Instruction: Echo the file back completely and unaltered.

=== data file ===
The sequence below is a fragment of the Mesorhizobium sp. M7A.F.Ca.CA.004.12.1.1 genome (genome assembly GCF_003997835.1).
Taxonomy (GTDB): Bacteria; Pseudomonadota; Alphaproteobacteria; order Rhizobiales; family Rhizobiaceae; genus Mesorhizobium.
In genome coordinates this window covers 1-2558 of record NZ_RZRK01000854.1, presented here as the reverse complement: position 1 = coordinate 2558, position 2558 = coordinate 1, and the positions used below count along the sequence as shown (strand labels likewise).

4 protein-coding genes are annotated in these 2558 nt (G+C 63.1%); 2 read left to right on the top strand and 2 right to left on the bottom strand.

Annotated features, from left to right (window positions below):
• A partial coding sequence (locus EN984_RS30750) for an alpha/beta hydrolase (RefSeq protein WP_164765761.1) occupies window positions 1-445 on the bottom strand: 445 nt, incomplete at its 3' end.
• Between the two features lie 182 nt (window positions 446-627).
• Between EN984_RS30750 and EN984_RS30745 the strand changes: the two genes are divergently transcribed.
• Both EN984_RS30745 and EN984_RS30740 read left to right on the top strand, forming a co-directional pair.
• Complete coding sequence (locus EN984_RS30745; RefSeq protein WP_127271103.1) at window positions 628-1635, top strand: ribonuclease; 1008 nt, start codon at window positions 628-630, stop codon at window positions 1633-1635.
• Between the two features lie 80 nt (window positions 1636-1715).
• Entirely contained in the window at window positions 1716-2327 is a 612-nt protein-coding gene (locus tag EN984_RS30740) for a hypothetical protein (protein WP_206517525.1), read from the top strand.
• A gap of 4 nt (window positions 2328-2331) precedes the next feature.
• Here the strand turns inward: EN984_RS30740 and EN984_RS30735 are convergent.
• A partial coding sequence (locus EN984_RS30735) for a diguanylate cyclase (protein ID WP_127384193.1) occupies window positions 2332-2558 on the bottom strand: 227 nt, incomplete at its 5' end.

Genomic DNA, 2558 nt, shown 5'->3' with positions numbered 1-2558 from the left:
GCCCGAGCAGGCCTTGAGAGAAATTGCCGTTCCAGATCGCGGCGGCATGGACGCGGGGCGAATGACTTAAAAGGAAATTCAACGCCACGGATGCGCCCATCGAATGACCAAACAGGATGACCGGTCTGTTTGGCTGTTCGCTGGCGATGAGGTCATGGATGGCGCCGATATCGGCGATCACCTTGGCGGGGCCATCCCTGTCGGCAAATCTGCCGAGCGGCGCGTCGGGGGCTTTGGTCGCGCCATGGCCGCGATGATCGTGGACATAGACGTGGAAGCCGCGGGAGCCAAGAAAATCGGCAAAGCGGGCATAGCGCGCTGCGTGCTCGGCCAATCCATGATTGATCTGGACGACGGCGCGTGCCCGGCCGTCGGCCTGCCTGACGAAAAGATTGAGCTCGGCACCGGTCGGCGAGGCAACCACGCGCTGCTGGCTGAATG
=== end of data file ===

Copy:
The sequence below is a fragment of the Mesorhizobium sp. M7A.F.Ca.CA.004.12.1.1 genome (genome assembly GCF_003997835.1).
Taxonomy (GTDB): Bacteria; Pseudomonadota; Alphaproteobacteria; order Rhizobiales; family Rhizobiaceae; genus Mesorhizobium.
In genome coordinates this window covers 1-2558 of record NZ_RZRK01000854.1, presented here as the reverse complement: position 1 = coordinate 2558, position 2558 = coordinate 1, and the positions used below count along the sequence as shown (strand labels likewise).

4 protein-coding genes are annotated in these 2558 nt (G+C 63.1%); 2 read left to right on the top strand and 2 right to left on the bottom strand.

Annotated features, from left to right (window positions below):
• A partial coding sequence (locus EN984_RS30750) for an alpha/beta hydrolase (RefSeq protein WP_164765761.1) occupies window positions 1-445 on the bottom strand: 445 nt, incomplete at its 3' end.
• Between the two features lie 182 nt (window positions 446-627).
• Between EN984_RS30750 and EN984_RS30745 the strand changes: the two genes are divergently transcribed.
• Both EN984_RS30745 and EN984_RS30740 read left to right on the top strand, forming a co-directional pair.
• Complete coding sequence (locus EN984_RS30745; RefSeq protein WP_127271103.1) at window positions 628-1635, top strand: ribonuclease; 1008 nt, start codon at window positions 628-630, stop codon at window positions 1633-1635.
• Between the two features lie 80 nt (window positions 1636-1715).
• Entirely contained in the window at window positions 1716-2327 is a 612-nt protein-coding gene (locus tag EN984_RS30740) for a hypothetical protein (protein WP_206517525.1), read from the top strand.
• A gap of 4 nt (window positions 2328-2331) precedes the next feature.
• Here the strand turns inward: EN984_RS30740 and EN984_RS30735 are convergent.
• A partial coding sequence (locus EN984_RS30735) for a diguanylate cyclase (protein ID WP_127384193.1) occupies window positions 2332-2558 on the bottom strand: 227 nt, incomplete at its 5' end.

Genomic DNA, 2558 nt, shown 5'->3' with positions numbered 1-2558 from the left:
GCCCGAGCAGGCCTTGAGAGAAATTGCCGTTCCAGATCGCGGCGGCATGGACGCGGGGCGAATGACTTAAAAGGAAATTCAACGCCACGGATGCGCCCATCGAATGACCAAACAGGATGACCGGTCTGTTTGGCTGTTCGCTGGCGATGAGGTCATGGATGGCGCCGATATCGGCGATCACCTTGGCGGGGCCATCCCTGTCGGCAAATCTGCCGAGCGGCGCGTCGGGGGCTTTGGTCGCGCCATGGCCGCGATGATCGTGGACATAGACGTGGAAGCCGCGGGAGCCAAGAAAATCGGCAAAGCGGGCATAGCGCGCTGCGTGCTCGGCCAATCCATGATTGATCTGGACGACGGCGCGTGCCCGGCCGTCGGCCTGCCTGACGAAAAGATTGAGCTCGGCACCGGTCGGCGAGGCAACCACGCGCTGCTGGCTGAATG